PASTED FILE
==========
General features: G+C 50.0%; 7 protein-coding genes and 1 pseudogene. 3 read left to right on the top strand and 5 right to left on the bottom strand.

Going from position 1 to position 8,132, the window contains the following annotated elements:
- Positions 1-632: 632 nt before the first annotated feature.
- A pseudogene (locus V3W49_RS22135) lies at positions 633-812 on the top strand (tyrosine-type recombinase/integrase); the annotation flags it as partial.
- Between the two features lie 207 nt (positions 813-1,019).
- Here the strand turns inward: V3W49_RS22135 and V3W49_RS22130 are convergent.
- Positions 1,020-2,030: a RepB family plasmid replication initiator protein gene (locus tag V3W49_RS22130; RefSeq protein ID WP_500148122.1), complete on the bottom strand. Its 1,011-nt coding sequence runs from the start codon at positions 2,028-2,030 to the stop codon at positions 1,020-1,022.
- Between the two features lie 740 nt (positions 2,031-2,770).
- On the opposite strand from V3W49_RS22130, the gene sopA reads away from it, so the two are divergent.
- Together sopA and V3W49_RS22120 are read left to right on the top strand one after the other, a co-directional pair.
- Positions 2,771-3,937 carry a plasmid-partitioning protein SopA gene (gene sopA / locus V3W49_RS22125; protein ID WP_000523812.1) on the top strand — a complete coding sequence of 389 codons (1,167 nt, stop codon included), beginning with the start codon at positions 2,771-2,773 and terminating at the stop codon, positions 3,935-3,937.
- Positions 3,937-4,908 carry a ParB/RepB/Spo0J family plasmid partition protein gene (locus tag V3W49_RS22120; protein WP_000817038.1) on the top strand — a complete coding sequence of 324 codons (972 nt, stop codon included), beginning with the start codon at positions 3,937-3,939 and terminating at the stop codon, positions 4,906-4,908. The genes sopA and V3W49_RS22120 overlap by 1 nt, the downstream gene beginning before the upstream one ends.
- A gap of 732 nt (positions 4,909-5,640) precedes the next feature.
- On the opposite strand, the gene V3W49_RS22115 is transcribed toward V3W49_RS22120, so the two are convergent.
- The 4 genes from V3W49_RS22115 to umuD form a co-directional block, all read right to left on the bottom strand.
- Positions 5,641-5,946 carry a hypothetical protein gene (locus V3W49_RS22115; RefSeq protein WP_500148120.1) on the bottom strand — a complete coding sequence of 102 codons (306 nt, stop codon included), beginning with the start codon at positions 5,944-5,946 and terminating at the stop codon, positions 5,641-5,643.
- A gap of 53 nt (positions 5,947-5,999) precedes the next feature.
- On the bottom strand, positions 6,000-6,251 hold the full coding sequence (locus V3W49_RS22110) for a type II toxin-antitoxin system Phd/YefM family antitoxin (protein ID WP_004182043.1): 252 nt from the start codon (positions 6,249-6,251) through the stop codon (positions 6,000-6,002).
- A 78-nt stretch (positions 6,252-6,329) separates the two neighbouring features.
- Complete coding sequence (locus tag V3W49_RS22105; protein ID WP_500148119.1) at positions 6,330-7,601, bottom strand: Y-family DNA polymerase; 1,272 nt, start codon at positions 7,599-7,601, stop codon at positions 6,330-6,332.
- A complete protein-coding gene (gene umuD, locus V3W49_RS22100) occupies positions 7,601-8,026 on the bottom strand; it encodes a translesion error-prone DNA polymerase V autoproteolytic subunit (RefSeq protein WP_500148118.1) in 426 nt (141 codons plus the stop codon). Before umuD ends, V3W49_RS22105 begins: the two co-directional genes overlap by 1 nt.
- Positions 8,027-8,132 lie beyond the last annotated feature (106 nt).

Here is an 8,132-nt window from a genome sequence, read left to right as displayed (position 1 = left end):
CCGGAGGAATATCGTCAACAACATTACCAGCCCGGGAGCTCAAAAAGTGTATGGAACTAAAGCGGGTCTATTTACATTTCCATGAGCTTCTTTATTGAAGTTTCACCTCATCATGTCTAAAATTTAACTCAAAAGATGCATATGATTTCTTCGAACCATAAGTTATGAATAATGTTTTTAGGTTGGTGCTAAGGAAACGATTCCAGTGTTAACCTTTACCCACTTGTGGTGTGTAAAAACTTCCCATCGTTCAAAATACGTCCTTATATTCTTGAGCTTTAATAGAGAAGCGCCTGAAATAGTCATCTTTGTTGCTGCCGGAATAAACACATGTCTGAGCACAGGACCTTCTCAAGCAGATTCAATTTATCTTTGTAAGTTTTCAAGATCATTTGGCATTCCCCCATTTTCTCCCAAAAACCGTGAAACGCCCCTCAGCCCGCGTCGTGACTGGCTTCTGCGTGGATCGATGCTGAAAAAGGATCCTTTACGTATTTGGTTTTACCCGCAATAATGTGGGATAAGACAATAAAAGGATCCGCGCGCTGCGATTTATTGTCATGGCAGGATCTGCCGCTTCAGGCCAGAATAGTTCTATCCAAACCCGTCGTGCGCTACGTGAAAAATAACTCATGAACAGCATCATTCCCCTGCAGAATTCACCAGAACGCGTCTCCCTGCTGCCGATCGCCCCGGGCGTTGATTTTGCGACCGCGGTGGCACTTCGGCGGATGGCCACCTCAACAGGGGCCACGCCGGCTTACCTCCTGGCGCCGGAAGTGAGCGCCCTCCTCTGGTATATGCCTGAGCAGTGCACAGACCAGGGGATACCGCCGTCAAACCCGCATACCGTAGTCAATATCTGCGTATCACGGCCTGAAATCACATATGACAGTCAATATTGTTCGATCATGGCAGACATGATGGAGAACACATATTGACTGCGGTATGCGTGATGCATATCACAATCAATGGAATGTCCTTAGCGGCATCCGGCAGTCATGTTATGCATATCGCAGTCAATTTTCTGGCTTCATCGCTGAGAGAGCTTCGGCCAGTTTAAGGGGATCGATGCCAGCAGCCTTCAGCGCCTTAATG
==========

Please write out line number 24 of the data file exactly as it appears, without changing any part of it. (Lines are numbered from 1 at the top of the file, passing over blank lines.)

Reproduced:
CCGGAGGAATATCGTCAACAACATTACCAGCCCGGGAGCTCAAAAAGTGTATGGAACTAAAGCGGGTCTATTTACATTTCCATGAGCTTCTTTATTGAAGTTTCACCTCATCATGTCTAAAATTTAACTCAAAAGATGCATATGATTTCTTCGAACCATAAGTTATGAATAATGTTTTTAGGTTGGTGCTAAGGAAACGATTCCAGTGTTAACCTTTACCCACTTGTGGTGTGTAAAAACTTCCCATCGTTCAAAATACGTCCTTATATTCTTGAGCTTTAATAGAGAAGCGCCTGAAATAGTCATCTTTGTTGCTGCCGGAATAAACACATGTCTGAGCACAGGACCTTCTCAAGCAGATTCAATTTATCTTTGTAAGTTTTCAAGATCATTTGGCATTCCCCCATTTTCTCCCAAAAACCGTGAAACGCCCCTCAGCCCGCGTCGTGACTGGCTTCTGCGTGGATCGATGCTGAAAAAGGATCCTTTACGTATTTGGTTTTACCCGCAATAATGTGGGATAAGACAATAAAAGGATCCGCGCGCTGCGATTTATTGTCATGGCAGGATCTGCCGCTTCAGGCCAGAATAGTTCTATCCAAACCCGTCGTGCGCTACGTGAAAAATAACTCATGAACAGCATCATTCCCCTGCAGAATTCACCAGAACGCGTCTCCCTGCTGCCGATCGCCCCGGGCGTTGATTTTGCGACCGCGGTGGCACTTCGGCGGATGGCCACCTCAACAGGGGCCACGCCGGCTTACCTCCTGGCGCCGGAAGTGAGCGCCCTCCTCTGGTATATGCCTGAGCAGTGCACAGACCAGGGGATACCGCCGTCAAACCCGCATACCGTAGTCAATATCTGCGTATCACGGCCTGAAATCACATATGACAGTCAATATTGTTCGATCATGGCAGACATGATGGAGAACACATATTGACTGCGGTATGCGTGATGCATATCACAATCAATGGAATGTCCTTAGCGGCATCCGGCAGTCATGTTATGCATATCGCAGTCAATTTTCTGGCTTCATCGCTGAGAGAGCTTCGGCCAGTTTAAGGGGATCGATGCCAGCAGCCTTCAGCGCCTTAATG